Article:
Philharmonia Planets Plus

The Banks of Green Willow: idyll
Cello Concerto in E minor, Op.85
The Planets – Suite for large orchestra, Op.32 … including …
Colin Matthews
Pluto, the renewer

Steven Isserlis (cello)

London Symphony Chorus

Philharmonia Orchestra
Richard Hickox

Reviewed by: Kenneth Carter

Reviewed: 18 November, 2004
Venue: Royal Festival Hall, London

The Banks of Green Willow depicts an idyllic notion of rural England celebrated in verse by Rupert Brooke and in prose by Kenneth Grahame. Two folksongs are played dreamily, punctuated by a livelier intermission and signed-off with a melancholic and twilit envoi. Richard Hickox and the Philharmonia Orchestra caught the style beautifully and exactly. Above gently diaphanous strings, a fluted melody plays as if borne aloft by a harp. The folksong is a dragonfly, hovering serenely in a time-stopped afternoon haze. One cavil: the agitated bridge-passage was rather too savage – a short, vicious squall rather than a sudden, almost apologetic infringement of Edwardian somnolence; Maya Iwabuchi played an expressive violin solo.

Fittingly, Elgar’s Cello Concerto seemed connected to the Butterworth, and was played gently, drowsily and dreamily – as a sustained idyll. Steven Isserlis ruminatively displayed a soft, smooth, calculated lethargy – wistful and, in 1919, a pining for the gentle, innocent summers pre-1914. Hickox’s accompaniment was in similar vein. Isserlis’s playing verged on the indulgent. The mood he sought was tenaciously introspective, but not probing. He declined to engage with the energies of rhythm or pulse. Tellingly, a resolute timpani-roll from Andrew Smith during the first movement could not avoid exposing the cello-playing as flaccid.

The Planets is not a favourite of mine. Is the work as suitable for children as many adults claim? For children, surely, the highlight of the work comes first – ‘Mars, the bringer of war’. It’s a blockbuster – brash, ever louder and rasping towards its splintered end. Not quite at this concert. Nothing matched Andrew Smith’s solo drum at the beginning – powerful and frightening, mesmeric and thrilling. The volume may have increased, but the menace did not.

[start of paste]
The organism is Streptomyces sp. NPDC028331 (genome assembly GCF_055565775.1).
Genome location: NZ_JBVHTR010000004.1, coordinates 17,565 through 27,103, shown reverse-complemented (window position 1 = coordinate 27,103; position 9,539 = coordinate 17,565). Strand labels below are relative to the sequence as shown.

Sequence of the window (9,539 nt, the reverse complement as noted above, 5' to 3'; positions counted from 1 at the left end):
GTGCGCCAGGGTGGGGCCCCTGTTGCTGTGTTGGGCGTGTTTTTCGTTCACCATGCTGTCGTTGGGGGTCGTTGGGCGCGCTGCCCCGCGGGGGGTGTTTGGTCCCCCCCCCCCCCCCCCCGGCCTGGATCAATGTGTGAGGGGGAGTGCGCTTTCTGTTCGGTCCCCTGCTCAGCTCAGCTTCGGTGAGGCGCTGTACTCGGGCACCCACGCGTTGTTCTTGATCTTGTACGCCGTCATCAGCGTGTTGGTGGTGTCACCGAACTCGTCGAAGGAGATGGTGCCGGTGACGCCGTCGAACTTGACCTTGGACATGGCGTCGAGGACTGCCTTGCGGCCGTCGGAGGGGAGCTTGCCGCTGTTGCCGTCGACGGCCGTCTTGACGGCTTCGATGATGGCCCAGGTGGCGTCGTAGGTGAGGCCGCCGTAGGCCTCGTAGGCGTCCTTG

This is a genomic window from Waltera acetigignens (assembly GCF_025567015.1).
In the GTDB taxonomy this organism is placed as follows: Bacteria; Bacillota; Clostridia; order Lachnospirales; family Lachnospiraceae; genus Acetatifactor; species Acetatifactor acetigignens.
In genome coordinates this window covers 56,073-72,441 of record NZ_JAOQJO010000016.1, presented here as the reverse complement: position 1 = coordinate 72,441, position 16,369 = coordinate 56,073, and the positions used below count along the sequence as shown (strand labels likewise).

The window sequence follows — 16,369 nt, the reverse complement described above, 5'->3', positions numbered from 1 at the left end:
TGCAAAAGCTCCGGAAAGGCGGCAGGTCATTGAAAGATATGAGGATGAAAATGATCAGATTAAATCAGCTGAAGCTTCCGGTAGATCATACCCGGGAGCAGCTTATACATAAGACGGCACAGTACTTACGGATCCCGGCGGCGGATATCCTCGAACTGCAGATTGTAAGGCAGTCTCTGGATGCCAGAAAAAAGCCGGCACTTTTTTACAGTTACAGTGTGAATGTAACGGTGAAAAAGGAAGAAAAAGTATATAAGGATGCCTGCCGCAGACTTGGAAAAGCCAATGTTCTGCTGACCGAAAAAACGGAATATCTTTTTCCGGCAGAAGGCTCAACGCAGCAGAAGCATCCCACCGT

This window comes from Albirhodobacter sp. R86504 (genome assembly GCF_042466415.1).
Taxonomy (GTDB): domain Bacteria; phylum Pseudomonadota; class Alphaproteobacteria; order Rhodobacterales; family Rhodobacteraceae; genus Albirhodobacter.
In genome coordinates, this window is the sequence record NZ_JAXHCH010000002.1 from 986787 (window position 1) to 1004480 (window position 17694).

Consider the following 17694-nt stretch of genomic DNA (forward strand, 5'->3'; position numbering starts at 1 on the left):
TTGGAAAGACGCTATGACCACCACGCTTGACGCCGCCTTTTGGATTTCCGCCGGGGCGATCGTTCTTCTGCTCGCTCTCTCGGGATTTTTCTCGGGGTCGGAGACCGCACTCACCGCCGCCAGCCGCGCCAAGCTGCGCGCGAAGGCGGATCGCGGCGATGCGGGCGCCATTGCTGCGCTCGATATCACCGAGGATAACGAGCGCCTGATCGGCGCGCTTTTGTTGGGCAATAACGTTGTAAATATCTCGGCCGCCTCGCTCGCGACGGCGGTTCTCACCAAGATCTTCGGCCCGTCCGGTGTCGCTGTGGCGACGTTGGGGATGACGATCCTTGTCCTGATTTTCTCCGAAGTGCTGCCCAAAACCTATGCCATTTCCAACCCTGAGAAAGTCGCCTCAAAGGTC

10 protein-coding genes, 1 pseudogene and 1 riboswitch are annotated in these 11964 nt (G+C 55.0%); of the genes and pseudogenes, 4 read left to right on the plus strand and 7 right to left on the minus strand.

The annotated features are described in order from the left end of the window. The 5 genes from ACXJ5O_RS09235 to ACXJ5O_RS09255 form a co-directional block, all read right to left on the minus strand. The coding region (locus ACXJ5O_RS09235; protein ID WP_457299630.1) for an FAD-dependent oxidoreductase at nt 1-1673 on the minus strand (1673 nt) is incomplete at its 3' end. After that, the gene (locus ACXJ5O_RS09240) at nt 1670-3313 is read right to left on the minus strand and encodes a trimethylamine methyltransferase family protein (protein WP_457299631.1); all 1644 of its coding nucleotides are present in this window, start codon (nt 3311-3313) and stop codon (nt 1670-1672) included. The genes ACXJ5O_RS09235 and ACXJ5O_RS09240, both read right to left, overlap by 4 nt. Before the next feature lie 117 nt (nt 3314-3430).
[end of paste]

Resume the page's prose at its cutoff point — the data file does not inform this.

‘Venus, the bringer of peace’ and ‘Mercury, the winged messenger’ come next. They are rather tame; each one begins quite interestingly, proceeding to a long middle section that settles lengthily into a dismaying conventionality of ideas and instrumentation. The Philharmonia did its best, as always. ‘Jupiter, the bringer of jollity’ brings the work to life again (and the children?). “One of those jolly, fat people who enjoy life,” said the composer. Musically, it’s little of the kind. There is, however, a ‘big tune’ – rousing and patriotic, and it received its due, resoundingly.

‘Saturn, the bringer of old age’, as Holst realised, is the best movement musically, a serene, distilled mood, shimmering icily and timelessly static. It is mystic, ascetic and other-worldly, its gaze is constant and intense (and like the photograph of Holst in the programme). The Philharmonia’s playing matched the mood: still and rapt. ‘Uranus, the magician’ was a letdown, but ‘Neptune, the mystic’ made its mark. In remote, ethereal, upper regions of the universe, a wordless choir elusively indicating that we were now outside time altogether.

We finished, exuberantly, with Colin Matthews’s ‘Pluto, the renewer’. Its instrumentation is more adventurous and challenging than Holst’s. Matthews is true to himself – yet nodding at Holst’s features. ‘Pluto’ rose to a splendid, focussed climax – and ended softly with the unseen choir’s mystic echo.

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